Let’s start with the “short list”:
– This isn’t meant as a forum to complain and whine about problems… though we will examine them to determine just how much they cost (in $$$, inefficiencies, safety, etc.), especially when considered together, instead of just individually.
– This isn’t a “Downtown Renovation” project (“Can’t renovate what we don’t have!”)… but we will discuss the impact of not having one, what we’re missing, and possible options for maybe one day?
– This isn’t an attempt to build an “identity” for our village… though (like a walkable downtown) that’s missing too. As we grow awareness (and hopefully participation), we just might find out what we’re about, what we value, and end up telling the world about it!
We actually have a LOT of optimism for the future of Round Lake Beach, based on what we’ve seen happening over the last decade in similarly-impacted municipalities across the country. There is a new discipline emerging in the field of Public Administration called “Sprawl Repair“. We’ve seen how small towns and villages have met the challenge of poor/no planning, the negative effects of putting cars as Priority #1 all the time, the elimination of public and civic space, the disenfranchising of pedestrians and bicyclists… and how these towns have effectively re-built themselves from the inside-out, one small space at a time, often with next to no budget. And of course, we have absolutely AWESOME residents here!
2012 marked the 75th Anniversary of the Village of Round Lake Beach. Over several decades, many decisions were made. Some were well-meaning, but bad choices in hindsight. Others which should have been made were avoided all together. Like decisions to plan the framework of the village FIRST, around which all other decisions would be made: neighborhoods, tax districts, roads and sewers and power right-of-ways, retail, light industry, zoning, parks, building codes, local ordinances… matters about which we rightly expect our local governments to attend, to establish a safe, stable environment so that we may go about our lives making a living and raising our families, and that commerce may thrive.
We will examine some of the choices which were made in growing our village. Choices with consequences we have to live with everyday. Consequences like:
- No real “downtown” or central business district
- Lack of multi-use “places” for residents to gather, meet, communicate, celebrate, incubate ideas, etc. (AKA: The “Living Rooms” of our Village)
- Dependence on busing as a solution to get our children to nearby schools
- Dependence on major outside employers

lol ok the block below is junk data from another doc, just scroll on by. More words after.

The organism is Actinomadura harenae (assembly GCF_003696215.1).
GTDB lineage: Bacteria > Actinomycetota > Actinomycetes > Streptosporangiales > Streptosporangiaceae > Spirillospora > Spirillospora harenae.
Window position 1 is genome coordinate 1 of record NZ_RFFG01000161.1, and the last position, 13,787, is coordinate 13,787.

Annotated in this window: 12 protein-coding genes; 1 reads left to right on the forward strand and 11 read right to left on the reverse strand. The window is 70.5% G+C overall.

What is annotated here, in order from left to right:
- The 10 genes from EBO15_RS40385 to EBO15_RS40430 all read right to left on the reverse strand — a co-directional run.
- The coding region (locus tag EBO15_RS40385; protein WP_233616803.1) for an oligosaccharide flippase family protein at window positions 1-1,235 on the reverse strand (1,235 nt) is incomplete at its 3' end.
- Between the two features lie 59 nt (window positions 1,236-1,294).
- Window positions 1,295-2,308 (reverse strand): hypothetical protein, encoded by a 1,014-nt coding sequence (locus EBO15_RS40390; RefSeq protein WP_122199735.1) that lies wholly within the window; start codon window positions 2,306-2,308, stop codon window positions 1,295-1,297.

- Poor connectivity between different sections of the village
- No traditional “streets” which would foster activity, atmosphere, and business
- Excess parking, anyone?
- Stifling effect of “well-meaning” zoning and ordinances on local businesses and entrepreneurship
We will also be proposing MANY fixes to address these issues, with an emphasis on low-cost ideas first, to get some early successes and build enthusiasm. Based on experience, we know that the idea of “CHANGE” is difficult, as it could require admitting that cherished ideas and decades-old “proven” concepts were wrong (or even counter-productive).
When designed and implemented correctly, using learnings from centuries of successful examples around the world, a city will have a “built-in” complement of positive elements which help its residents not just exist from day-to-day, but thrive and succeed.
Elements like “civic space“, and connectivity, and mixed-use areas which maximize the utility and value of a place. An understanding that we were designed and born to walk. A connection to providing for our own food (at least to some degree), and eating outdoors, which goes back several millenia. Places to meet and greet and exchange ideas and information. An opportunity for “community” and neighbors to become real.
When done incorrectly, utilizing modern automobile-centric design principles and completely disregarding the lessons of the past, well… you’ve heard of “sprawl”. Its problems are not limited only to large swaths of land mass-converted into subdivisions, strip malls, and industrial parks. A small town could incrementally create the same types of problems for itself, thinking it is doing its best while complying the with latest modern concepts in zoning and design.
Fortunately, we’re able to share examples of successes from all across the country as more and more communities take up the challenge of building their neighborhoods, their villages, towns, and cities, into functional, enjoyable places of value. Join us as we look at ways to build some “resilience” into our village, making it a sustainable and “strong” town ready to transition to meet the challenges and promise of the next 75 years!
[Disclaimer: This is a personal blog, intended to share views and thoughts of our small group of friends and neighbors about the perceived strengths, challenges, and opportunities of our village. We will frequently link to existing content when it can make the point; otherwise, the content is ours and in no way reflects the opinions or support of the government of the Village of Round Lake Beach… though it should!]